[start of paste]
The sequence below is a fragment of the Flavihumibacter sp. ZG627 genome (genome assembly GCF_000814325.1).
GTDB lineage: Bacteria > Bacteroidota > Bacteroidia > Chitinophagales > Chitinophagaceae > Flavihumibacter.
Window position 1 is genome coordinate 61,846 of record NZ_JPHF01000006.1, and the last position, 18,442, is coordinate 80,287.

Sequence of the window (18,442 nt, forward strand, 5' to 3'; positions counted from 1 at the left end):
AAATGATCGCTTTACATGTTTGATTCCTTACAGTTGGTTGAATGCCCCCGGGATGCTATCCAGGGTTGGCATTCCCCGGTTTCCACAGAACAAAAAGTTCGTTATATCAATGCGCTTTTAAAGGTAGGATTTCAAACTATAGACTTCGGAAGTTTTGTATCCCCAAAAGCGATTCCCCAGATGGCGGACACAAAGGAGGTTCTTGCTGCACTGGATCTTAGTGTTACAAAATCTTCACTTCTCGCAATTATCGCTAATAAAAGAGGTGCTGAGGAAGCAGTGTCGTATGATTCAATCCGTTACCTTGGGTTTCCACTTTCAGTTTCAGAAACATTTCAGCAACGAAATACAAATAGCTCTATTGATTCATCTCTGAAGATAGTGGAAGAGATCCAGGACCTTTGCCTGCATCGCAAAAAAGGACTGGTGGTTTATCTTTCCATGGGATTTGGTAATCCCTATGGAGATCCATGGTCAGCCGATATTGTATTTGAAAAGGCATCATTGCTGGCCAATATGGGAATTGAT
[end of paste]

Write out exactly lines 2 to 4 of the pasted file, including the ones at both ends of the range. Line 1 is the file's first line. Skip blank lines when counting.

GTDB lineage: Bacteria > Bacteroidota > Bacteroidia > Chitinophagales > Chitinophagaceae > Flavihumibacter.
Window position 1 is genome coordinate 61,846 of record NZ_JPHF01000006.1, and the last position, 18,442, is coordinate 80,287.

Sequence of the window (18,442 nt, forward strand, 5' to 3'; positions counted from 1 at the left end):